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Bruno Kaufmann: "Participation is crucial for democracy."

Bruno Kaufmann: "Participation is crucial for democracy."


In our second Interview Bruno Kaufmann the president of the Initiative and Referendum Institute Europe and co-president of the Global Forum on Modern Direct Democracy takes a stand on our appeal More Democracy in Europe.


What role does democratic engagement play in your life?

Since my early years as a citizen of a small local community, I have been involved in political activities, initially specifically related to local and national issues as well as peace and environment campaigns. Later, after having led a national ballot initiative on abolishing the Swiss army, I got involved into the big democracy movement in central and eastern Europe - leading up to the establishment of the eurotopia-network in 1989, where for the first time a pan-European constitution with a European Citizens Initiative was proposed. For the last 20 years I was following up on the different development sections of the ECI up to the current launch. I am an elected member of local government in Sweden (, Chairman of an Election Commission, President of the Initiative and Referendum Institute Europe ( and co-president of the Global Forum on Modern Direct Democracy ( I am an eligible voter in several polities including local, regional and national ones in Switzerland and Sweden as well as on the EU level. As a broadcast journalist I am covering political and societal issues worldwide.

In your opinion, which weaknesses does the EU face at the moment?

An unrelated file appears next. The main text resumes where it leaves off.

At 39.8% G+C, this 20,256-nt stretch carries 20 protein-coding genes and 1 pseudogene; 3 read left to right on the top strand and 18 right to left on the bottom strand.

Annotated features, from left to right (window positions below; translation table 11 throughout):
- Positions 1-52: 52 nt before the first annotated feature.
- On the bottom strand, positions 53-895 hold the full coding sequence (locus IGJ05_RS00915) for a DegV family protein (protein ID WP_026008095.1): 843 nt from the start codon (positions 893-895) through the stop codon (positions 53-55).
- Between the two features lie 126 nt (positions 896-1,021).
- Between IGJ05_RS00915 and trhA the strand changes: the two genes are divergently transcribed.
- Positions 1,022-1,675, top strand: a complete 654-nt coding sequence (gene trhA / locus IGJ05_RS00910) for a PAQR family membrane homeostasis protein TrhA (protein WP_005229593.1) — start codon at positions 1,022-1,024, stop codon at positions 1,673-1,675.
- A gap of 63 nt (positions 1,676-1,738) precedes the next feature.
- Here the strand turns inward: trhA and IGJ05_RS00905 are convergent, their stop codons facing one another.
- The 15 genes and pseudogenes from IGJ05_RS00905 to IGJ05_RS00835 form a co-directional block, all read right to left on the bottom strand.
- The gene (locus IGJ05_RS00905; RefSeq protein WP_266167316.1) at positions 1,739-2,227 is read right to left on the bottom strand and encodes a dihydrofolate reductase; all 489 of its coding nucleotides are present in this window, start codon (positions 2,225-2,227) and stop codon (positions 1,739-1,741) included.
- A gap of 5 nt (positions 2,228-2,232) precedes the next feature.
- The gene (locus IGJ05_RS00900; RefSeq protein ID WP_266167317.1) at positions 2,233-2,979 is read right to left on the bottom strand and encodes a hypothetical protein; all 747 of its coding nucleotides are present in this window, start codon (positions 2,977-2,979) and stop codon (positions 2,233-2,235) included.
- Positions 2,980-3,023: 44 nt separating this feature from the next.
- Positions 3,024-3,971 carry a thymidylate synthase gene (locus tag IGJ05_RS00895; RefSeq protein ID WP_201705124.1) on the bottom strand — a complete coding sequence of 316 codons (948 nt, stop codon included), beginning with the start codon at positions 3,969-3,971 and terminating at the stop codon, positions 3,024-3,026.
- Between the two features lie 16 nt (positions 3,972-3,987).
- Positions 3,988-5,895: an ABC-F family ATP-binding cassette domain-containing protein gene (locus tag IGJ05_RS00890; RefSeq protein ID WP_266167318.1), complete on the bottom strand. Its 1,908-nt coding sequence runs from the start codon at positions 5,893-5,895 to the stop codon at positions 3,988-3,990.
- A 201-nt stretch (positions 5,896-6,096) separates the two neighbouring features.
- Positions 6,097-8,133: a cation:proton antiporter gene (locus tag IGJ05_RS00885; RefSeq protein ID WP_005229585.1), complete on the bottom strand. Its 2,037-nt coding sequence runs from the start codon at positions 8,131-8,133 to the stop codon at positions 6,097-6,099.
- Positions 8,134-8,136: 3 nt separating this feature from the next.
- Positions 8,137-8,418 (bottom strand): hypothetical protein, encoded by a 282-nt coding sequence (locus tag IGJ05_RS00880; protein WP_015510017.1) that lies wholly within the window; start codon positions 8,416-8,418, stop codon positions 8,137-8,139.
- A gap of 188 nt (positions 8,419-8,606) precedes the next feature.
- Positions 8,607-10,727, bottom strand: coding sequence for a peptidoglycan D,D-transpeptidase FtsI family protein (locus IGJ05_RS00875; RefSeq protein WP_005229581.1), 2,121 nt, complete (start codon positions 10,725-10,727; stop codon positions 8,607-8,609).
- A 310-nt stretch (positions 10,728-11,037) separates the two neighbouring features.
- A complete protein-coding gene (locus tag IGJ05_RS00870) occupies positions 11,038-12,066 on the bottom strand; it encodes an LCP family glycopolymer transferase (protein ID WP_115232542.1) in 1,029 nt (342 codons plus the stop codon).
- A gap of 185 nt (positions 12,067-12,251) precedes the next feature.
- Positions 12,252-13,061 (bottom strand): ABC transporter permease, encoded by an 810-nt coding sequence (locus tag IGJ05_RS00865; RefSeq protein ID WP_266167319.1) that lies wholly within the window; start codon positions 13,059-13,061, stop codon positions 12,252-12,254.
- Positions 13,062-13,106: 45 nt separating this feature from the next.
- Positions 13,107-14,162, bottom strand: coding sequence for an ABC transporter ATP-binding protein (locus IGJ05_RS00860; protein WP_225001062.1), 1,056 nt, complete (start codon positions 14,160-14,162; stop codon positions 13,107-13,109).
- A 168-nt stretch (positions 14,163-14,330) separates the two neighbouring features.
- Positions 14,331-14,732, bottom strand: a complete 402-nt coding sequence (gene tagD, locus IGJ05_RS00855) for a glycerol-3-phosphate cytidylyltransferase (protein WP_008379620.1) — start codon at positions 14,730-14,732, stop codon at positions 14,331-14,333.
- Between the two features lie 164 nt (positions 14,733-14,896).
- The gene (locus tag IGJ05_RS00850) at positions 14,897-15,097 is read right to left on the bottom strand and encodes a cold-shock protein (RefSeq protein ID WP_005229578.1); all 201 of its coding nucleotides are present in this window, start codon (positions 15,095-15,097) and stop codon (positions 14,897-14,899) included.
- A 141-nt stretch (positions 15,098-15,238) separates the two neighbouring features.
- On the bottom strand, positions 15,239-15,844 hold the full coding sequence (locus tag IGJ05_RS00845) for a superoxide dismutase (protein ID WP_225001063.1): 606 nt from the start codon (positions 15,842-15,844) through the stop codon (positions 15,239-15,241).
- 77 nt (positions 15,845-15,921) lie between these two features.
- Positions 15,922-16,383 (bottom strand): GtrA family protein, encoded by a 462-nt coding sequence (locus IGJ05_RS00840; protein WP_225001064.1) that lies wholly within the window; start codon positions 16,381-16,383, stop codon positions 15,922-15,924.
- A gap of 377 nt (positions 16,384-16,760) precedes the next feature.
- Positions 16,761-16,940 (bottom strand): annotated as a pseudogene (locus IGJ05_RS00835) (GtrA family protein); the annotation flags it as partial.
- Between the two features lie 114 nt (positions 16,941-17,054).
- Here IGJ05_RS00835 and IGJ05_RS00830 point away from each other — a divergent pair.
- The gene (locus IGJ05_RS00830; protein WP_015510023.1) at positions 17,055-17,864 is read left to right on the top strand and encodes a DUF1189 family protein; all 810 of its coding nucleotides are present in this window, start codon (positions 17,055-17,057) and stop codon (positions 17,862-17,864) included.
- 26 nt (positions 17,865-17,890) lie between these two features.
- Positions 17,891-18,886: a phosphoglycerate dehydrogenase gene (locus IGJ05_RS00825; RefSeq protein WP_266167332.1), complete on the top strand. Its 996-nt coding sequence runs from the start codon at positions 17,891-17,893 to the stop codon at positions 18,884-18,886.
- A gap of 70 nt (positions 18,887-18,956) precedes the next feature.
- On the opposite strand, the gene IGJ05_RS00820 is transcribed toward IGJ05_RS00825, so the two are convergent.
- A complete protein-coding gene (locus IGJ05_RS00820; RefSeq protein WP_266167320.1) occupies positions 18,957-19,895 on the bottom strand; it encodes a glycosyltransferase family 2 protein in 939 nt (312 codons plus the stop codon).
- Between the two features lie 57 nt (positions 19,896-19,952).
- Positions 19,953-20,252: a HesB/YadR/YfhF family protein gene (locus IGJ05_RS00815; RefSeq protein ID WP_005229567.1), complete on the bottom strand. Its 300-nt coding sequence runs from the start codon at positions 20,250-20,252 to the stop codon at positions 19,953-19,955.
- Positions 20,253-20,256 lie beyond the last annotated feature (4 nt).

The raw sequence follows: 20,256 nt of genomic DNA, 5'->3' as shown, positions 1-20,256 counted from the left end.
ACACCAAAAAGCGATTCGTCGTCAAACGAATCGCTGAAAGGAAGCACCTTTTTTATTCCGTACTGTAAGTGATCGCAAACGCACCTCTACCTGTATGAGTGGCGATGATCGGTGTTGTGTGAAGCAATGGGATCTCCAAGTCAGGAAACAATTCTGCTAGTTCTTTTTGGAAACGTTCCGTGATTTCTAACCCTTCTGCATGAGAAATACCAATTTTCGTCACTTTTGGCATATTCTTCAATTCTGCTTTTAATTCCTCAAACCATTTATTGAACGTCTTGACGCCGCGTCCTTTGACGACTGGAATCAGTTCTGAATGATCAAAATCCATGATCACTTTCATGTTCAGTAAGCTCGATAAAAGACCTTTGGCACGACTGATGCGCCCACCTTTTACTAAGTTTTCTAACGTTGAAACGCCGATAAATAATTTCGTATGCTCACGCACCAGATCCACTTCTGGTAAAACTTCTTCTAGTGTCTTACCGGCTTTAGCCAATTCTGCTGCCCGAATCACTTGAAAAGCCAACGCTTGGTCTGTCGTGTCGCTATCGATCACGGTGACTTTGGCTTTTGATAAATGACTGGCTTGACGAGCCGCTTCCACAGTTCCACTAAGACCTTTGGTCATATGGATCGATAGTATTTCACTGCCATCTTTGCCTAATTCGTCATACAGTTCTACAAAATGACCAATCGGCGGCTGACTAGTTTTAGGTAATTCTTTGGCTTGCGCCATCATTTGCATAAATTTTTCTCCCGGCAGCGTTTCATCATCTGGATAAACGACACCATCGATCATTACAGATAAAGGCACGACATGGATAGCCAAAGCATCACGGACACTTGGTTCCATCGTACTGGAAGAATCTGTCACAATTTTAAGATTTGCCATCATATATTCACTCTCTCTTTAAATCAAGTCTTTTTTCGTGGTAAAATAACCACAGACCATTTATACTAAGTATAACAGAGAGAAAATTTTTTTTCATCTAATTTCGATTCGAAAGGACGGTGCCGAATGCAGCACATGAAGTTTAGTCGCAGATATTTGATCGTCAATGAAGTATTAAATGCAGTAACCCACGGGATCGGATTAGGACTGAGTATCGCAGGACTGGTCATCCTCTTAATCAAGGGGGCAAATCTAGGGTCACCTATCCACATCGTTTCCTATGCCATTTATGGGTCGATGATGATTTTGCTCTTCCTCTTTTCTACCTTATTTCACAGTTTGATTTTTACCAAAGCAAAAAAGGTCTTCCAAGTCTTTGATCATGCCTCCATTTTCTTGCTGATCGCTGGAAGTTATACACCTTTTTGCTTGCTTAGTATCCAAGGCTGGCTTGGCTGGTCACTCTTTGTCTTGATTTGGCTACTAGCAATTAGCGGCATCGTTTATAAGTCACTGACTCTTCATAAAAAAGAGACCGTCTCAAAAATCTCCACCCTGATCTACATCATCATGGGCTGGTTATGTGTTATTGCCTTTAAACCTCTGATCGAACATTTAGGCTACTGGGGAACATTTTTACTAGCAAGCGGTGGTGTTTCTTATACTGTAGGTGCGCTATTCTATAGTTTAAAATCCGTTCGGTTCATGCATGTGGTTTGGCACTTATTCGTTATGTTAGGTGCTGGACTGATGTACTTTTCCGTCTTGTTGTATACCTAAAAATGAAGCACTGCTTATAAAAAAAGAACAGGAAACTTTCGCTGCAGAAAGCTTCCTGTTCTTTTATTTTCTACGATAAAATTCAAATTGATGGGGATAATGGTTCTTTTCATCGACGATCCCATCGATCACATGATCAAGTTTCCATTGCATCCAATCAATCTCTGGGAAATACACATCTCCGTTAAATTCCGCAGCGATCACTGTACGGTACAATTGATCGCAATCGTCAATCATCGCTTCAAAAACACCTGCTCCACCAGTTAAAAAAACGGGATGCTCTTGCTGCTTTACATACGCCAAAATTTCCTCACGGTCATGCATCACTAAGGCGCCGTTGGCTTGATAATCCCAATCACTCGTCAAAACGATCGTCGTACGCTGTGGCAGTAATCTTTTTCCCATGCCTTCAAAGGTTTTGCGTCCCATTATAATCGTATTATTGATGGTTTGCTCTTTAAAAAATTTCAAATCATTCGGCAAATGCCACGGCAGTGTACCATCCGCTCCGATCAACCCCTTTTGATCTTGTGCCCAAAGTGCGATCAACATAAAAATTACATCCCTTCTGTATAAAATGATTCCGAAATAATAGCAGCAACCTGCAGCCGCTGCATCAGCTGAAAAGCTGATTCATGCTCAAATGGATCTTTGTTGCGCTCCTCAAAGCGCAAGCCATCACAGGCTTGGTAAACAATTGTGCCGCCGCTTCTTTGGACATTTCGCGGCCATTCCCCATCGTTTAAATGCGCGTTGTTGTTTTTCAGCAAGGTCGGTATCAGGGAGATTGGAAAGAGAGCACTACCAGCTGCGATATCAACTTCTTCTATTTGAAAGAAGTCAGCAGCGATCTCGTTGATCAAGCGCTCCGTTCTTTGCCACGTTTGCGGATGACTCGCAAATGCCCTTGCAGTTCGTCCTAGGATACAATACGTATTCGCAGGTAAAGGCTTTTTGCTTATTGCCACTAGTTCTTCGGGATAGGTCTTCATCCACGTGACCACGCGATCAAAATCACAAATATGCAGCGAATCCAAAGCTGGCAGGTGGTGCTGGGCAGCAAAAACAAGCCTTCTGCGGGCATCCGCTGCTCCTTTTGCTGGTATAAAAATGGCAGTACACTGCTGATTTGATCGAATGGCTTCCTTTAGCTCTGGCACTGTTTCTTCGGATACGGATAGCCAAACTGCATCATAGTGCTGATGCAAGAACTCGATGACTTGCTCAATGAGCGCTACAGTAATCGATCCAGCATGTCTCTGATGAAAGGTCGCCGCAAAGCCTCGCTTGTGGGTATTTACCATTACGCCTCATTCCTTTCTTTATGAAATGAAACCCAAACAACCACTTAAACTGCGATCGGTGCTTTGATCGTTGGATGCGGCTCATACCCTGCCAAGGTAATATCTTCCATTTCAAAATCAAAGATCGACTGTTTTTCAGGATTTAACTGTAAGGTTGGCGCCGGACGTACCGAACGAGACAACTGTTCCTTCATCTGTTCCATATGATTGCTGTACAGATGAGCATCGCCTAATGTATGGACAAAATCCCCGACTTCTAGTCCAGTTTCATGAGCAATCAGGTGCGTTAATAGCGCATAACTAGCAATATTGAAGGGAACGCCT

Developing genuine democracy on a transnational level is a key challenge of current generations. Ever since the disastrous world wars, the cold war and the emergence a globalized economy, existing democratic systems have been extremely challenged and with the EU, a first preliminary draft to upgrade democracy into the international realm has been made. However, the EU has been designed around a common notion of what we want to avoid (e.g. wars) instead of embodying a system allowing common answers to current and future problems. For this reason the EU's design has been far too defensive when it comes to implementing the principles and practices of modern democracy. It is very encouraging that this challenge has been identified broadly and that there are now serious efforts on the way to democratize the European Union. The European Citizens Initiative is one of the initial key steps, no doubt.

Why do you think is it important to reform the voting rule?

Current electoral law on the EU level is mirroring the struggle about transnational democracy in general, and the unwillingness to share power with the EU citizens specifically. One fundamental problem is the distance between an EU citizen and its representative at the EU level. This underlines the need for more comprehensive strategies to democratize the EU democracy. Having said that, it makes surely a lot of sense to allow more transnational party lists at the EP elections, allowing party groups to be more focused on common issues than being simply a secondary national election. Democracy without participation is a similar conceptual lack to modern representative that such a democracy would be without a proper legal framework or without any elections. So it is absolutely crucial.

Interview conducted by Vanessa Eggert

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